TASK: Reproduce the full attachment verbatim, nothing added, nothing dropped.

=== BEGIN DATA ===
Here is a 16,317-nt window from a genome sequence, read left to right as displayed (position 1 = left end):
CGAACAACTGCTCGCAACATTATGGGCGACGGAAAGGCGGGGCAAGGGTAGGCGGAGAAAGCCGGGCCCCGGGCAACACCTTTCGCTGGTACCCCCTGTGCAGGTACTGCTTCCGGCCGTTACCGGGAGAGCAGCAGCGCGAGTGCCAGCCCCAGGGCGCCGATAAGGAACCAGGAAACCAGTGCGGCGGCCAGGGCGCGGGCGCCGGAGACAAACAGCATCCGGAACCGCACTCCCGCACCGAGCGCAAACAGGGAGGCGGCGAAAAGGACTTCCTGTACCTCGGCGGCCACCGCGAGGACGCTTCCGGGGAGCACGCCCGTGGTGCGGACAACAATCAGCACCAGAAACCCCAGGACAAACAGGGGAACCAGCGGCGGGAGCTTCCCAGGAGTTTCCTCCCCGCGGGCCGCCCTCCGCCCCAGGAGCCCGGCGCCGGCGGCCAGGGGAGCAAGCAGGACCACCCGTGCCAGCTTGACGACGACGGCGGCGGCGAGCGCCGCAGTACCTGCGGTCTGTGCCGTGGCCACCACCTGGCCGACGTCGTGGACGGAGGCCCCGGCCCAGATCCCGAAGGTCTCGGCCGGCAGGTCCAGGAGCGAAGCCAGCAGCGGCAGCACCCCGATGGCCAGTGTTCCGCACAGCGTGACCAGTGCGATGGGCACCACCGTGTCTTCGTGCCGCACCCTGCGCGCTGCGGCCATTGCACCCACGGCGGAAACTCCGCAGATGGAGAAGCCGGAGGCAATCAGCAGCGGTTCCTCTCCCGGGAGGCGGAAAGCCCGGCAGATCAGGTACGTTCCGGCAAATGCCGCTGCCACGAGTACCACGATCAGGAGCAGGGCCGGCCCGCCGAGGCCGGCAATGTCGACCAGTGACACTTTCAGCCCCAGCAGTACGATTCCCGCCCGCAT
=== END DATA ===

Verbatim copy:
Here is a 16,317-nt window from a genome sequence, read left to right as displayed (position 1 = left end):
CGAACAACTGCTCGCAACATTATGGGCGACGGAAAGGCGGGGCAAGGGTAGGCGGAGAAAGCCGGGCCCCGGGCAACACCTTTCGCTGGTACCCCCTGTGCAGGTACTGCTTCCGGCCGTTACCGGGAGAGCAGCAGCGCGAGTGCCAGCCCCAGGGCGCCGATAAGGAACCAGGAAACCAGTGCGGCGGCCAGGGCGCGGGCGCCGGAGACAAACAGCATCCGGAACCGCACTCCCGCACCGAGCGCAAACAGGGAGGCGGCGAAAAGGACTTCCTGTACCTCGGCGGCCACCGCGAGGACGCTTCCGGGGAGCACGCCCGTGGTGCGGACAACAATCAGCACCAGAAACCCCAGGACAAACAGGGGAACCAGCGGCGGGAGCTTCCCAGGAGTTTCCTCCCCGCGGGCCGCCCTCCGCCCCAGGAGCCCGGCGCCGGCGGCCAGGGGAGCAAGCAGGACCACCCGTGCCAGCTTGACGACGACGGCGGCGGCGAGCGCCGCAGTACCTGCGGTCTGTGCCGTGGCCACCACCTGGCCGACGTCGTGGACGGAGGCCCCGGCCCAGATCCCGAAGGTCTCGGCCGGCAGGTCCAGGAGCGAAGCCAGCAGCGGCAGCACCCCGATGGCCAGTGTTCCGCACAGCGTGACCAGTGCGATGGGCACCACCGTGTCTTCGTGCCGCACCCTGCGCGCTGCGGCCATTGCACCCACGGCGGAAACTCCGCAGATGGAGAAGCCGGAGGCAATCAGCAGCGGTTCCTCTCCCGGGAGGCGGAAAGCCCGGCAGATCAGGTACGTTCCGGCAAATGCCGCTGCCACGAGTACCACGATCAGGAGCAGGGCCGGCCCGCCGAGGCCGGCAATGTCGACCAGTGACACTTTCAGCCCCAGCAGTACGATTCCCGCCCGCAT